Doctor Who: Is Matt Smith the 11th, 12th or 13th Doctor?

How exactly does the new Who numbering work? John Hurt's arrival, and Steven Moffat’s claim that the Doctor has run out of regenerations, have left fans confused

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Doctor Who: Is Matt Smith the 11th, 12th or 13th Doctor?
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The following contains speculation based on information already available in the Doctor Who universe. Ahead of the Christmas special The Time of the Doctor, that speculation could potentially constitute mild #spoilers for some people

Ever since John Hurt arrived on the scene back in May in the Doctor Who series seven finale, confusion has reigned as to how the various incarnations of the Time Lord should now be numbered. Hurt’s Doctor, it has since been confirmed, was the immediate successor of Paul McGann’s eighth Doctor, who was never actually seen regenerating (Christopher Eccleston’s “ninth Doctor” appeared fully formed when the series returned in 2005).

Showrunner Steven Moffat’s initial reaction was that, since the actions of Hurt’s “War Doctor” (destroying his home planet of Gallifrey in order to put an end to the bloody Time War) were not performed “in the name of the Doctor”, numbering should stay the same: Matt Smith would remain 11 and his successor Peter Capaldi would be 12.

But as The Time of the Doctor approached, Moffat told us that the Christmas special would see the Doctor staring death in the face, having run out of regenerations. Why…?

Standard issue for a Time Lord is 12 lots of regeneration energy, which, all things being equal, means 13 different faces before they kick the (rather generous) bucket. That would mean new ninth Doctor John Hurt would bump his predecessors along one – David Tennant would become 11, Matt Smith would become 12 and Peter Capaldi’s 13th Doctor would be the last.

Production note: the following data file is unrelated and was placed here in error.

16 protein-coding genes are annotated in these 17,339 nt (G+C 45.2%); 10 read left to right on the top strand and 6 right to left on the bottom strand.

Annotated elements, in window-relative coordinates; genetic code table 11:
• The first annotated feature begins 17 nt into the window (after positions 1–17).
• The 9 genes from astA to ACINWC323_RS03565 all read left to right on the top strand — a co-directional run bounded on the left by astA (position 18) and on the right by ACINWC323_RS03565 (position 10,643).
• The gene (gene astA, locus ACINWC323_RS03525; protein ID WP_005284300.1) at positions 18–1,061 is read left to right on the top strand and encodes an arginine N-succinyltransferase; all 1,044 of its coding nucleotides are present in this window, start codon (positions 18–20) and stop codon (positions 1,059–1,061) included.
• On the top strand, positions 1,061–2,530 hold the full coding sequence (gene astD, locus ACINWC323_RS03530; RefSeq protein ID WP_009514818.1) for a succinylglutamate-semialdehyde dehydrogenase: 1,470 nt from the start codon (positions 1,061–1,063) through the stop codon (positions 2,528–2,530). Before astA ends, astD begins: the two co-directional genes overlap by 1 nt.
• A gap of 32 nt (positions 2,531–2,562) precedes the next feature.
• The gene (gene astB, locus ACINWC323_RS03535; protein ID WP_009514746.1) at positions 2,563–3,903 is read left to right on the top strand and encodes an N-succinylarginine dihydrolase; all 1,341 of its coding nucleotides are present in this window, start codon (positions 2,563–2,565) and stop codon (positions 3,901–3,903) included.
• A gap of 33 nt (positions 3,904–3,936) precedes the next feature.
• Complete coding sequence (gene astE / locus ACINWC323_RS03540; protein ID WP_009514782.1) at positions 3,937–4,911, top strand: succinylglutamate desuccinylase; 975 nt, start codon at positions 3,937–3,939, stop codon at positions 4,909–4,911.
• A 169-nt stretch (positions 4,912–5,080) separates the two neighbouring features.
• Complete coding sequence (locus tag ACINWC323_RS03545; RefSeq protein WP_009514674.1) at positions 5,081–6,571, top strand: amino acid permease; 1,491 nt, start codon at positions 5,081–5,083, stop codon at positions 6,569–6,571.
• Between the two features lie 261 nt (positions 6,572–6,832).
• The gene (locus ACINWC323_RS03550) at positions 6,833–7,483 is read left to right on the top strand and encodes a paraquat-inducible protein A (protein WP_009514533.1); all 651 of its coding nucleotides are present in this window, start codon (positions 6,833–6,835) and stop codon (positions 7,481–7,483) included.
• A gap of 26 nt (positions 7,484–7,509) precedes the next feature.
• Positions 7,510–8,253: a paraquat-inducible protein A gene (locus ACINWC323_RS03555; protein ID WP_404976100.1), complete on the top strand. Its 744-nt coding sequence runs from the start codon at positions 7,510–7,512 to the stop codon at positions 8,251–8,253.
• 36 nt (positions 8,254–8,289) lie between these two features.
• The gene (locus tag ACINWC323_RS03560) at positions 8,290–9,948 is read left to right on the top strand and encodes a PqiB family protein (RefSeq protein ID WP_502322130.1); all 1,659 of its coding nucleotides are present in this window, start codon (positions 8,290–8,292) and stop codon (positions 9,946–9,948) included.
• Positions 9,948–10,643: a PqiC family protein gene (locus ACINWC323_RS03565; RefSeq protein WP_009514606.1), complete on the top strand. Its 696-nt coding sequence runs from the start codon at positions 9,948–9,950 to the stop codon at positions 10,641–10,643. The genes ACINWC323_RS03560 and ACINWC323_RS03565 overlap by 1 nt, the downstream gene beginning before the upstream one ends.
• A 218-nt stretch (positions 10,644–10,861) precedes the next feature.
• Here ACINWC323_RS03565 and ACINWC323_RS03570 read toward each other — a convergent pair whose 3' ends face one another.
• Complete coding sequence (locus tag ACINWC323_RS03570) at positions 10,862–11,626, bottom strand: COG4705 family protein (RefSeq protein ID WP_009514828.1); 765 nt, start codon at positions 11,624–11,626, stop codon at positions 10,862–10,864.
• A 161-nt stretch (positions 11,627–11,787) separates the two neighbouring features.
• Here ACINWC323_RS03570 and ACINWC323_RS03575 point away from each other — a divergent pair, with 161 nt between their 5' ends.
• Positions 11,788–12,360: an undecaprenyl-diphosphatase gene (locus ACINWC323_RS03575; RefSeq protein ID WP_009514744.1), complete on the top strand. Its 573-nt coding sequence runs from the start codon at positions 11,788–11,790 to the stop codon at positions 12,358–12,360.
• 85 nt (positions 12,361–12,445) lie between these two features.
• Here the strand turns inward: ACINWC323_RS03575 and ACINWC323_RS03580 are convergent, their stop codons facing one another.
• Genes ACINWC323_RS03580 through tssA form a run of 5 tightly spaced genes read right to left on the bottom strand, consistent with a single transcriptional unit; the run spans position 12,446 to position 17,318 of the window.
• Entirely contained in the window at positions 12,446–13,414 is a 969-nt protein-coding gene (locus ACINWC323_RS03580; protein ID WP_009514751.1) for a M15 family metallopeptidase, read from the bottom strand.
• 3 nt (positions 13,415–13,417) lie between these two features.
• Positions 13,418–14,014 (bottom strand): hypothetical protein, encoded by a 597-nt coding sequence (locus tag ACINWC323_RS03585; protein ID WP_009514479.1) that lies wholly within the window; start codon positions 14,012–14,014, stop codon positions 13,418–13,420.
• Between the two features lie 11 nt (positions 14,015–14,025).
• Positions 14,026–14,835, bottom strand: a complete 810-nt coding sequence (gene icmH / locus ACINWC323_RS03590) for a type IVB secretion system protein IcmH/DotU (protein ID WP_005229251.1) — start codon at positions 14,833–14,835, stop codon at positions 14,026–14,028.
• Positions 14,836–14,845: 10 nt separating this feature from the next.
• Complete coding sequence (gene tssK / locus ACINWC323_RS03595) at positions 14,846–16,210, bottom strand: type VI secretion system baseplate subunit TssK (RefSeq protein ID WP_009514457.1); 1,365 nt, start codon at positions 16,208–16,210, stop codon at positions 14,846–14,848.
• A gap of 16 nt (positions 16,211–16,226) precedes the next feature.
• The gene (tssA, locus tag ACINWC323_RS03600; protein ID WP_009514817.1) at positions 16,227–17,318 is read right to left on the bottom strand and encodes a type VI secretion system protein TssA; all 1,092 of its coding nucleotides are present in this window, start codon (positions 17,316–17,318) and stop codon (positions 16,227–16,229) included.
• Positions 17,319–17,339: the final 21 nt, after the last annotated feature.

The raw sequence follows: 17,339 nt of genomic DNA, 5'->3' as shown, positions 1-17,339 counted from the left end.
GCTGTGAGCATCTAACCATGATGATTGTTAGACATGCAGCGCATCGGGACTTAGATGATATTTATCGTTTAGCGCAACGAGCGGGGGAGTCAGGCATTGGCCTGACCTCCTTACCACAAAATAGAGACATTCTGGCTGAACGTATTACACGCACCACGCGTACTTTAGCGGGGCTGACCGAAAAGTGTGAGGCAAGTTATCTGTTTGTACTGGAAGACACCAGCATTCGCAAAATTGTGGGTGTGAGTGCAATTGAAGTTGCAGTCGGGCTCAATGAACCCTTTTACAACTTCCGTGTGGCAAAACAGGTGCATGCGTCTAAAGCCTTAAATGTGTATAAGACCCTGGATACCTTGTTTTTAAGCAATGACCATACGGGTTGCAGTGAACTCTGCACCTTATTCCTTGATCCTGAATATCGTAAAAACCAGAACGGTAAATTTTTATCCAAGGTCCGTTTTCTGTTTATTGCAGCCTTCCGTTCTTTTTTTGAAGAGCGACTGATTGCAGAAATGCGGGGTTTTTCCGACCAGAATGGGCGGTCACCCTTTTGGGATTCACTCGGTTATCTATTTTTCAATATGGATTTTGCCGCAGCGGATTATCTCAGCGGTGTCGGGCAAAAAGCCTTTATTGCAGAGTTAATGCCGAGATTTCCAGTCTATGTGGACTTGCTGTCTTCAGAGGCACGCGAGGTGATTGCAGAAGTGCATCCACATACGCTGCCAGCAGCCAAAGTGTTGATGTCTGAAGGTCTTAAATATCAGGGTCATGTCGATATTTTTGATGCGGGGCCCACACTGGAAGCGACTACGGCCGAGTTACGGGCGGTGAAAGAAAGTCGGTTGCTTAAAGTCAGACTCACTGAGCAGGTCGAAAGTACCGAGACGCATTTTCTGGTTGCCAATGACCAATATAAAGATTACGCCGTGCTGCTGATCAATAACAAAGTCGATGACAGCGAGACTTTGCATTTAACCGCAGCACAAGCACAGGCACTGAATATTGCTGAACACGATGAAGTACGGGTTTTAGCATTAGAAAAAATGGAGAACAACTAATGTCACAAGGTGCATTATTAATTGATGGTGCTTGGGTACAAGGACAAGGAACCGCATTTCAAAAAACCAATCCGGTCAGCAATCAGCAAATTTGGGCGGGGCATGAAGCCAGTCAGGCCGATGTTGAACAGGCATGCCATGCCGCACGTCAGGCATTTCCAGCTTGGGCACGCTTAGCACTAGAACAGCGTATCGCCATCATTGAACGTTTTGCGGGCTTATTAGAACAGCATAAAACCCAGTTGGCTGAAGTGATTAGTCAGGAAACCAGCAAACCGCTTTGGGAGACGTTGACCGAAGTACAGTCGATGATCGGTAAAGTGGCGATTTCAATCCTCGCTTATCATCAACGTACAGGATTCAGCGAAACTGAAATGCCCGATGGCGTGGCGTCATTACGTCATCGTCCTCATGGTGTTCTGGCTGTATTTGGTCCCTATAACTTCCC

However, just to complicate things, Moffat then reminded us that David Tennant’s Doctor had used an extra helping of regenerative energy to grow a copy of himself from his severed hand in series four finale Journey's End (it's a long story). This means that, although Smith was only the 12th face of the Doctor, he had already used up his final regeneration and the Doctor will die with Matt Smith.

But of course, that’s not going to happen…

"The 12 regenerations limit is a central part of Doctor Who mythology – science fiction is all about rules, you can't just casually break them," Moffat told RadioTimes.com recently.

"So if the Doctor can never change again, what's Peter Capaldi doing in the Christmas special?"

What indeed? Well... it was established some time ago, in 20th anniversary The Five Doctors, that the restriction of 13 incarnations was not immutable but able to be overturned by the Time Lord council.

In fact, that story set a precedent for more lives being granted, with the Doctor’s dying foe the Master handed a whole extra cycle of 13 generations in return for carrying out the Gallifreyans' dirty work. Whether this is what will happen to Matt Smith’s Doctor we don’t yet know, but it at least hints at a way out (and hopefully means the whole Peter Capaldi thing wasn’t just a publicity stunt).

But where does that leave us in terms of what we call the Doctors? Moffat says Matt Smith is number 13, and in terms of regeneration energy that’s true. But he’s only had 12 different faces and 12 personalities and the Tennant doppleganger now resides in a parallel universe (again, a long story) so is out of the picture. Unless the BBC is going to add an extra David Tennant to the line-up in the official image above, I think that makes Matt Smith the 12th Doctor and Peter Capaldi the 13th.

But that's just my view. After The Time of the Doctor has been and gone, Who knows what we'll be saying...